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Romania bans Huawei

The Romanian government approved on Thursday a United States-supported bill banning China and its mammoth telecoms vendor Huawei from participating in the country’s 5G development efforts, reported Reuters citing a member of the IT&C and National Security Committee.

Romania joins the likes of the U.S., UK, India, and Taiwan who consider Huawei to be persona non grata from their domestic 5G endeavors.

The 5G security concerns, which were ignited by the Trump administration’s trade spat with China, includes espionage, sabotage, and blackmail. The U.S. government considers Huawei as a security risk and has urged allies to shun its equipment over fears it could serve as a Trojan horse for Chinese intelligence services.

The consequences of the trade war have spilled over to Europe as it becomes the center of a technological race divided between Beijing and Washington. Earlier last year, Germany ruled to keep Huawei as a part of the country’s 5G future, delivering a diplomatic blow to the U.S., and favoring Chancellor Angela Merkel’s close relations with China.

However, these tensions with the Chinese tech titan have proved beneficial for European rivals Ericsson and Nokia, who have stepped in markets that dumped Huawei.

The fifth generation of mobile networks is expected to become the de-facto telecoms infrastructure that will set the stage for a wide array of services and products such as autonomous vehicles and the fourth industrial revolution.

“The government just approved this bill of paramount importance for Romania, sealing a 2019 memorandum signed in Washington, meaning that China and Huawei are ruled out from any would-be partnership on 5G with the Romanian state,” Romanian MP Pavel Popescu told Reuters.

The August 2019 memorandum entailed that the move would be “as part of risk-based security approach, careful and complete evaluation of 5G vendors is necessary.”

Romania has always considered the United States as an important ally, even before the country joined NATO back in 2004. In parallel, Huawei has repeatedly denied allegations that it reports back to the Chinese state and has even filed multiple lawsuits in the U.S. courts to battle this claim.

“National security is a key goal and protecting Romania’s future generations’ personal data is crucial,” Popescu told Reuters.

The bill says a vendor’s evaluation should say whether a company is subject to control by a foreign government, has a transparent ownership structure, and is subject to a legal regime that enforces transparent corporate practices.

Popescu said the bill, which could be rubber-stamped in parliament in the next weeks, is a prerequisite to launching 5G tenders in the Black Sea state in second half of the year.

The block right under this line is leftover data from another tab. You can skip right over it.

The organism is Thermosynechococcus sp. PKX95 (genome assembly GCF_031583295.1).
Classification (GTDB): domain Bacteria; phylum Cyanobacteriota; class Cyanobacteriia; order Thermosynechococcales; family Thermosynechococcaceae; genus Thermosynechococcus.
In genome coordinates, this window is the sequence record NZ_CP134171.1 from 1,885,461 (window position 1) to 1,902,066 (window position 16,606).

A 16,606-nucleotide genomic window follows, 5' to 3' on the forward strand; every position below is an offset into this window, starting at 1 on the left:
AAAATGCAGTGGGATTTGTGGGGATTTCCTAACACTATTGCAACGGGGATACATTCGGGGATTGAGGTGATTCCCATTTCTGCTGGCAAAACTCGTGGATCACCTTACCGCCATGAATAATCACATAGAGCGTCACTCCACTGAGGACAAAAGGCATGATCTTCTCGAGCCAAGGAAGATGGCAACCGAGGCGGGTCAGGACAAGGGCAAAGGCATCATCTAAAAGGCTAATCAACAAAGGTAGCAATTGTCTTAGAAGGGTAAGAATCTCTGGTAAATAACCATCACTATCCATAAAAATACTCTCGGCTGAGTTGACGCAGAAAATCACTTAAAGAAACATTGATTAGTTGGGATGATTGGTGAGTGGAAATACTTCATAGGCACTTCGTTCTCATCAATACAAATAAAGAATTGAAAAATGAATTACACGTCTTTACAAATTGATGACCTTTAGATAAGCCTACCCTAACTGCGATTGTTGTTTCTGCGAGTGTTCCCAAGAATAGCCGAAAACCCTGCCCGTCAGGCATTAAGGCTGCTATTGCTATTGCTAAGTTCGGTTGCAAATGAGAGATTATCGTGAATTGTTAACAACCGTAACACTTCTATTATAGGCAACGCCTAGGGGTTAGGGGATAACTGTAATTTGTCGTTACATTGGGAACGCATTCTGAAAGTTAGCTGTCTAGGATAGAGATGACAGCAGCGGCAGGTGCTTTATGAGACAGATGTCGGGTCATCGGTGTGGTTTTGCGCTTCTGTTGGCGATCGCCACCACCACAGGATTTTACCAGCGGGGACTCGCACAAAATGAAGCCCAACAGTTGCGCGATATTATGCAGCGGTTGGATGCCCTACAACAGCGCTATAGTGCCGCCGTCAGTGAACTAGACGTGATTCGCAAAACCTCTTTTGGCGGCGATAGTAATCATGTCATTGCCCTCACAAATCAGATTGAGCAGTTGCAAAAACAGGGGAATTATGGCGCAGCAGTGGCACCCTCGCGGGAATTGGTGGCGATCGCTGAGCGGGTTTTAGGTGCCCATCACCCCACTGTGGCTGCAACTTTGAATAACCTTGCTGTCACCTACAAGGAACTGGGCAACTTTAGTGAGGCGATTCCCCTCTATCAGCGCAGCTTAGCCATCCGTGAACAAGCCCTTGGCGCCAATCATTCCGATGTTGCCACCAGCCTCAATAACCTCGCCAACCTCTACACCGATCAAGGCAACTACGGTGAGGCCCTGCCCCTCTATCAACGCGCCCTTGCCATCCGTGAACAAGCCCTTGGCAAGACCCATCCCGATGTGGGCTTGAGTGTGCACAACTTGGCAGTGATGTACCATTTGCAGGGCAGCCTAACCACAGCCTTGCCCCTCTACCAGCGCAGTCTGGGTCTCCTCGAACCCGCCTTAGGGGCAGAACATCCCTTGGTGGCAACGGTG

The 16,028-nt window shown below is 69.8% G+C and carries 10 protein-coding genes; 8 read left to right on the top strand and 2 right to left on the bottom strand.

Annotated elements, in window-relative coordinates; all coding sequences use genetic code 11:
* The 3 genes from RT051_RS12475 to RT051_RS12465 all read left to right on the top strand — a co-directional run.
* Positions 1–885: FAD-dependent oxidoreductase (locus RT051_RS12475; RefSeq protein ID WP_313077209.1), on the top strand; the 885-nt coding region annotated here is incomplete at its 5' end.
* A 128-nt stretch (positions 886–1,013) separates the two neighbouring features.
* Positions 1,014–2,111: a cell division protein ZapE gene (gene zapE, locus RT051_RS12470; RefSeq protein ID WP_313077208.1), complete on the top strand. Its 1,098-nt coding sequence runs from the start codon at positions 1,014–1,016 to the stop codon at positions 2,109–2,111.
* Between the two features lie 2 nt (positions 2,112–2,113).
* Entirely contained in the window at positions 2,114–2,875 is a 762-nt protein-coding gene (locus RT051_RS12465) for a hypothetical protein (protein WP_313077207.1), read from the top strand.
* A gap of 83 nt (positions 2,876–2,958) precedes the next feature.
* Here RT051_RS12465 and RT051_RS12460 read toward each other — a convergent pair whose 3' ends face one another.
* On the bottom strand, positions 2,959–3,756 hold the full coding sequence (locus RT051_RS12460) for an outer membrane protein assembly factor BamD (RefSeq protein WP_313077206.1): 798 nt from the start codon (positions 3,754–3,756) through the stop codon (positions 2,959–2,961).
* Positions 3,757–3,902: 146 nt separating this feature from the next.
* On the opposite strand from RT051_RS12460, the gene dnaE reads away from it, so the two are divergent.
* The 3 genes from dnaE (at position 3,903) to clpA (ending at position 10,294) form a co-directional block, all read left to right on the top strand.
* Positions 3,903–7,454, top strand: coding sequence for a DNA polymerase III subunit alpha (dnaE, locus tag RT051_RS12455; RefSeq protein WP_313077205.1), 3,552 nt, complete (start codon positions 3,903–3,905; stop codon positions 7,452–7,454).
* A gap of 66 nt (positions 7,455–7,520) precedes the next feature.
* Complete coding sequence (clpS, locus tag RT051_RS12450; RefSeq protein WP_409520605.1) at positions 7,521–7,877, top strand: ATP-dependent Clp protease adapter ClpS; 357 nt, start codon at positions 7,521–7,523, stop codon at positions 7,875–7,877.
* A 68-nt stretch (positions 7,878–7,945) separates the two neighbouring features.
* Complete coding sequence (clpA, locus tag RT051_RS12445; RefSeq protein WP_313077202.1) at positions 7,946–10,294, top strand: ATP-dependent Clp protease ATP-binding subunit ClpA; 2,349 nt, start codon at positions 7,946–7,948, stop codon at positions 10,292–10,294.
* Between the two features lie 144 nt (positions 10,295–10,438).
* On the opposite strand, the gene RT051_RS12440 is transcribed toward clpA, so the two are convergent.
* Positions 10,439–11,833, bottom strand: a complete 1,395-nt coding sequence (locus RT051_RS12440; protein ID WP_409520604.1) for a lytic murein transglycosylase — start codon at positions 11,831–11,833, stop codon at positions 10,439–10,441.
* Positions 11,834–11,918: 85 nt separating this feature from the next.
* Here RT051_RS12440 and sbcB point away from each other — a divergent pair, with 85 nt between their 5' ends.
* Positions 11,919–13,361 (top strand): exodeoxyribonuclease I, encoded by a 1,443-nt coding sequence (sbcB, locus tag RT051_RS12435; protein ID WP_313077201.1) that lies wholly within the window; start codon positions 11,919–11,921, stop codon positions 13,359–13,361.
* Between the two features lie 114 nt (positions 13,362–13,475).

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Cradlepoint intros 5G edge router for in-vehicle networks

Karim Hussami

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Cradlepoint intros 5G

Cradlepoint announced its new R1900 Ruggedized 5G edge Router, designed for in-vehicle networks such as first responders. The device comes with a Cradlepoint NetCloud subscription service that includes cloud-delivered software, endpoints, training and support.

The global leader in cloud-delivered LTE and 5G wireless network edge solutions, offers the router which is optimized for in-vehicle networks and offers superior ruggedness, performance, security, connectivity, and utility in a purpose-built, compact design. Again, Cradlepoint sets the bar for 5G edge solutions.

According to a recent IDC report, the market for enterprise LTE and 5G routers is exploding and forecast to reach close to $3B by 2024.

Importance of 5G edge

As 5G proliferates, enterprise and public sector organizations will take advantage of secure and fiber-fast 5G mobile networks to enable immersive applications for field force productivity and enhanced customer experiences.

“While others view 5G as a simple add-on to existing products, Cradlepoint has taken a clean-sheet-of-paper approach with the R1900,” Todd Krautkremer, chief marketing officer at Cradlepoint said.

“5G is more than just a faster pipe – it enables transformative applications that help mobile workforces be safer and more productive while delivering better customer experiences. However, achieving these benefits requires a 5G mobile router that is up to the task from a reliability, performance, connectivity, security, and edge computing standpoint, and the R1900 with NetCloud delivers on all of these attributes,” he added.

Cradlepoint is a first mover in the “5G for Business” market, shipping the industry’s first enterprise-class 5G product back in June 2020.

Second-generation 5G architecture

In addition, the R1900 is the first product to launch using its second-generation 5G architecture – most network vendors have not shipped their first 5G product. The company’s early 5G and long-standing mobile and IoT experience helped create a global mobile platform that supports the fiber-fast speeds and breadth of use cases enabled by 5G worldwide.

Ken Rehbehn, senior principal analyst at OMDIA says that “Mobile applications and use cases serving the requirements of public safety and enterprise organizations continue to expand, forcing an embrace of high-performance 5G mobile broadband services and edge computing.”

He added: “In-vehicle routers, such as Cradlepoint’s R1900, provide an ideal platform for tying remote workers to rich 5G-enabled cloud applications that boost mission capabilities, helping save lives and reduce property damage.”